Reality Check Looms for Emerging Markets on Trade and China
(Bloomberg) -- Sputtering progress toward a trade deal and signs of weakness in the Chinese economy are looming as the biggest threats to the wave of optimism spreading across emerging markets.
Before Friday, developing-nation stocks had touched the highest level since May and currencies held near a three-month high. Then President Donald Trump rattled traders by saying the U.S. hadn’t agreed to a tariff rollback with China, dimming hopes for a preliminary trade deal next month. Beijing wants a deal “much more than I do,” Trump weighed in again on Saturday.
A slew of data is forecast to show weakness spread across China’s economy in October, with production slowing. All of which means the yuan will probably continue to set the tone for trading as its correlation with other emerging-market currencies remains near the record high reached in July. The Chinese currency weakened on Monday following a five-week advance, its longest winning streak since February 2018.
“There remains considerable uncertainty about how a phase-one agreement will be secured,” said Mansoor Mohi-uddin, a Singapore-based senior macro strategist at NatWest Markets. “Upside strength in the yuan may also be limited by renewed monetary easing.”
Read more in China Insight: Look Beyond the Phase One Frenzy to Assess Yuan
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Rate Cuts Seen in Mexico, Egypt
- Mexico’s central bank is expected to cut interest rates for the third time this year on Thursday, which NatWest Markets expects to mark the start of faster, deeper reductions that could weigh on the peso. Industrial production probably fell from a year earlier in September, data is expected to show on Monday
- With inflation slowing to its lowest level in over nine years, Egypt’s central bank will likely add to this year’s 350 basis points of rate cuts. The Monetary Policy Committee will probably reduce its key rate by a further 100 basis points to 12.25% Thursday, according to a Bloomberg survey
- The Philippine central bank’s interest-rate decision on the same day will probably result in a pause in monetary easing after Governor Benjamin Diokno said this month the authorities have “done more than enough for the year.” Policy makers have delivered 75 basis points of rate cuts and also lowered the reserve ratio. There is also less need to support the economy after growth rebounded to 6.2% in the third quarter
- “Monetary policy is supportive across regions, but any optimism on growth also relies on the ongoing trade talks to deliver the expected de-escalation,” Barclays Capital Inc. economists Christian Keller in London and Michael Gapen in New York wrote in a report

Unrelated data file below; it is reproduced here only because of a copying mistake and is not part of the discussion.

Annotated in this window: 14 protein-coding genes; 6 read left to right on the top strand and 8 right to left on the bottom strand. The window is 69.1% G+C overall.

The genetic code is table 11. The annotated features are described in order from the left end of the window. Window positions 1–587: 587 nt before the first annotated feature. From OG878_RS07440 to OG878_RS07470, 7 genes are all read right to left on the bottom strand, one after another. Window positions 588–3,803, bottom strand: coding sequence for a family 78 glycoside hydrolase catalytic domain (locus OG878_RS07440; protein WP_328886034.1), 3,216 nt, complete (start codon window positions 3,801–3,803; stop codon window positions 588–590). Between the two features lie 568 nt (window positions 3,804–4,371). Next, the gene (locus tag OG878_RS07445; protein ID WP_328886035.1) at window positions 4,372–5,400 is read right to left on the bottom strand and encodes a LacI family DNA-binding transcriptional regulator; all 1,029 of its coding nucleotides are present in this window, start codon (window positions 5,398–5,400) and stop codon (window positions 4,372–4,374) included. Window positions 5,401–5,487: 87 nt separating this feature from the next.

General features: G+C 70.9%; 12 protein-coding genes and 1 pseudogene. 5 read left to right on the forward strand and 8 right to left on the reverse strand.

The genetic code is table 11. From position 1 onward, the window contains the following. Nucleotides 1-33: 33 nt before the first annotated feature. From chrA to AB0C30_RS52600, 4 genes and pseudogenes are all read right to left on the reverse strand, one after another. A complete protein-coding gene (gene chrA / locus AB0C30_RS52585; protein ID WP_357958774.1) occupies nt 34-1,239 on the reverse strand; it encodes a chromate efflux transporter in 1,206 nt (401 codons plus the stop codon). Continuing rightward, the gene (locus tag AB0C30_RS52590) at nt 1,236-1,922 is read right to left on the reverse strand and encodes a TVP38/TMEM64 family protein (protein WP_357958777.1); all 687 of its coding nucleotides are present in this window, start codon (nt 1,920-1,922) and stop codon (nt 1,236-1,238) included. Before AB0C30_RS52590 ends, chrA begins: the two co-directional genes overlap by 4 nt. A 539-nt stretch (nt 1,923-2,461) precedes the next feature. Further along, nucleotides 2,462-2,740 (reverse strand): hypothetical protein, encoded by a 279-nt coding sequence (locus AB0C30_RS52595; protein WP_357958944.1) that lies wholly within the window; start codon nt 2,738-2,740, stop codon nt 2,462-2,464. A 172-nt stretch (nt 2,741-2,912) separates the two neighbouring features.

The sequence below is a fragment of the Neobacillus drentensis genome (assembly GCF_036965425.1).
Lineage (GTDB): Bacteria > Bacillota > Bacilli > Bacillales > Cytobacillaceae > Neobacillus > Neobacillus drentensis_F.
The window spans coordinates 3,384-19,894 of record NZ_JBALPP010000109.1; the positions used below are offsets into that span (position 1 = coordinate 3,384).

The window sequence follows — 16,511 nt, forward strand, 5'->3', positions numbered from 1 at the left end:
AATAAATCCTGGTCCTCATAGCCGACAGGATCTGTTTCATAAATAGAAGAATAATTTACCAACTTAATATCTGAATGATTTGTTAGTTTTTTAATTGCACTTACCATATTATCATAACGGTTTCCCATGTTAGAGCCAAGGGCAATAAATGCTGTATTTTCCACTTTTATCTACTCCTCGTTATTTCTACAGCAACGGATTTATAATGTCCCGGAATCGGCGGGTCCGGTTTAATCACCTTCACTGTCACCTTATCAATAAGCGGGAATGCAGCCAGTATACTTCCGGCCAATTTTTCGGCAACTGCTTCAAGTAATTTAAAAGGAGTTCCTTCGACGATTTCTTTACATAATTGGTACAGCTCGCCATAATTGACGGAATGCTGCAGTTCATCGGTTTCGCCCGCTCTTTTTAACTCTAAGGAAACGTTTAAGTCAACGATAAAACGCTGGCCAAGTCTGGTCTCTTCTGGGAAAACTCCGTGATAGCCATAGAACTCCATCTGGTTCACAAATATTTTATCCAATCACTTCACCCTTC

Economic Data and Events
- China’s economic reports, which will also include retail sales, will give the latest read on how growth is holding up in the wake of additional U.S. tariffs that took effect in September
- The People’s Bank of China said Monday the nation’s credit growth slowed more than expected last month to the weakest pace since at least 2017, signaling that efforts to prop up the economy through bank lending still aren’t working
- Investors will watch Argentina’s consumer price inflation data for October, released Thursday, as they await details on President-elect Alberto Fernandez’s economic plan. The peso is the worst-performing currency in the world this year
- September retail sales and economic activity numbers for Brazil come on Wednesday
- Peru’s September economic activity index will probably indicate growth is recovering below potential, which may help explain why the central bank unexpectedly cut interest rates in November
- Malaysia will probably report on Friday that third-quarter GDP slowed as exports struggled; Poland, Hungary, the Czech Republic, Romania and Ukraine will release GDP data on Thursday
- Trade-deficit countries India and Indonesia will report October figures for exports and imports on Friday
- India is also due to release October consumer-price and wholesale-price inflation. The central bank last month maintained its sub-4% inflation projections for the year ahead, signaling room for more easing after reducing the benchmark rate five times this year
- President Trump is scheduled to meet Turkish counterpart Recep Tayyip Erdogan at the White House on Wednesday amid lingering rifts over Ankara’s purchase of a Russian missile-defense system and a U.S. case against Turkish state-lender Halkbank
- Turkey is set to unveil its current account balance on Tuesday and industrial production data on Thursday
- Saudi Aramco will allow investors to start bidding for shares in the world’s most-profitable company from Nov. 17. It left potential buyers in the dark about the size of the stake it plans to sell and the pricing range
- Read more: Aramco IPO Will Lean on Saudis and China as Fund Managers Balk
- Romanian President Klaus Iohannis won in Sunday’s first round of voting, clinching about 37% of votes, according to preliminary results. A runoff will be held two weeks later against Social Democrat leader Viorica Dancila, whose government was ousted last month and had about 23% of the votes
- The finance ministers of Ghana and Zimbabwe will present their 2020 budgets on Thursday
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